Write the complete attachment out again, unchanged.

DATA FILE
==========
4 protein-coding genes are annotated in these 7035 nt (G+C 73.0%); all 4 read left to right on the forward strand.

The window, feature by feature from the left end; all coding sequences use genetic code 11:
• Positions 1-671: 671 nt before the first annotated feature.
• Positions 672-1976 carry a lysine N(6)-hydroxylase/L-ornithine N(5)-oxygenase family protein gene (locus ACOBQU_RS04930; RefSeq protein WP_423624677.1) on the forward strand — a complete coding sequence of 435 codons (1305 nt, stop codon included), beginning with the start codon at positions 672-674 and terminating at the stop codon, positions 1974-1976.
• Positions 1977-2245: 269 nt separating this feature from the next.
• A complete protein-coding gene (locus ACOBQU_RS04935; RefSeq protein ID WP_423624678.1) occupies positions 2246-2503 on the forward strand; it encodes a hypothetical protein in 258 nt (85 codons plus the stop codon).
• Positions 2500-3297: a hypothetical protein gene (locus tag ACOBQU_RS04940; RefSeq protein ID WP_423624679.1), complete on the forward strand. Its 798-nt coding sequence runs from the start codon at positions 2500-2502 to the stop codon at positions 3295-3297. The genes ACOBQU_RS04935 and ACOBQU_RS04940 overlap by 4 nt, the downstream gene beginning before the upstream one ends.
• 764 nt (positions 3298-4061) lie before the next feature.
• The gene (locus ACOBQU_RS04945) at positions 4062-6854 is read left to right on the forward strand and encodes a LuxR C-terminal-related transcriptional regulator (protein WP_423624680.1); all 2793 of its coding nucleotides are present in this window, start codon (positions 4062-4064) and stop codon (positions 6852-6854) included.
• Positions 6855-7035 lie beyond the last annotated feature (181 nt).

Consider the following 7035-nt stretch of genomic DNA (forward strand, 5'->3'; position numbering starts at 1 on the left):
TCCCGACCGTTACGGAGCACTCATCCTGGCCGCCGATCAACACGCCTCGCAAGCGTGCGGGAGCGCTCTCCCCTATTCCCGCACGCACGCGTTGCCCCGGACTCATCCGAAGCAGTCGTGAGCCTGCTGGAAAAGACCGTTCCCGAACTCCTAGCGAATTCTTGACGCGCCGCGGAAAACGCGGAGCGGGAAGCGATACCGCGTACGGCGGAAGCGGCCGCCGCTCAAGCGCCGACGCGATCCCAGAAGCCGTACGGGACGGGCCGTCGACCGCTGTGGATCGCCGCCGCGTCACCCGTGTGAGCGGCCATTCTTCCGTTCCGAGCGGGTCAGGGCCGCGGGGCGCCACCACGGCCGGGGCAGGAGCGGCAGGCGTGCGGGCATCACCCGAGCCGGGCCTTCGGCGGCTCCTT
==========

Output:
4 protein-coding genes are annotated in these 7035 nt (G+C 73.0%); all 4 read left to right on the forward strand.

The window, feature by feature from the left end; all coding sequences use genetic code 11:
• Positions 1-671: 671 nt before the first annotated feature.
• Positions 672-1976 carry a lysine N(6)-hydroxylase/L-ornithine N(5)-oxygenase family protein gene (locus ACOBQU_RS04930; RefSeq protein WP_423624677.1) on the forward strand — a complete coding sequence of 435 codons (1305 nt, stop codon included), beginning with the start codon at positions 672-674 and terminating at the stop codon, positions 1974-1976.
• Positions 1977-2245: 269 nt separating this feature from the next.
• A complete protein-coding gene (locus ACOBQU_RS04935; RefSeq protein ID WP_423624678.1) occupies positions 2246-2503 on the forward strand; it encodes a hypothetical protein in 258 nt (85 codons plus the stop codon).
• Positions 2500-3297: a hypothetical protein gene (locus tag ACOBQU_RS04940; RefSeq protein ID WP_423624679.1), complete on the forward strand. Its 798-nt coding sequence runs from the start codon at positions 2500-2502 to the stop codon at positions 3295-3297. The genes ACOBQU_RS04935 and ACOBQU_RS04940 overlap by 4 nt, the downstream gene beginning before the upstream one ends.
• 764 nt (positions 3298-4061) lie before the next feature.
• The gene (locus ACOBQU_RS04945) at positions 4062-6854 is read left to right on the forward strand and encodes a LuxR C-terminal-related transcriptional regulator (protein WP_423624680.1); all 2793 of its coding nucleotides are present in this window, start codon (positions 4062-4064) and stop codon (positions 6852-6854) included.
• Positions 6855-7035 lie beyond the last annotated feature (181 nt).

Consider the following 7035-nt stretch of genomic DNA (forward strand, 5'->3'; position numbering starts at 1 on the left):
TCCCGACCGTTACGGAGCACTCATCCTGGCCGCCGATCAACACGCCTCGCAAGCGTGCGGGAGCGCTCTCCCCTATTCCCGCACGCACGCGTTGCCCCGGACTCATCCGAAGCAGTCGTGAGCCTGCTGGAAAAGACCGTTCCCGAACTCCTAGCGAATTCTTGACGCGCCGCGGAAAACGCGGAGCGGGAAGCGATACCGCGTACGGCGGAAGCGGCCGCCGCTCAAGCGCCGACGCGATCCCAGAAGCCGTACGGGACGGGCCGTCGACCGCTGTGGATCGCCGCCGCGTCACCCGTGTGAGCGGCCATTCTTCCGTTCCGAGCGGGTCAGGGCCGCGGGGCGCCACCACGGCCGGGGCAGGAGCGGCAGGCGTGCGGGCATCACCCGAGCCGGGCCTTCGGCGGCTCCTT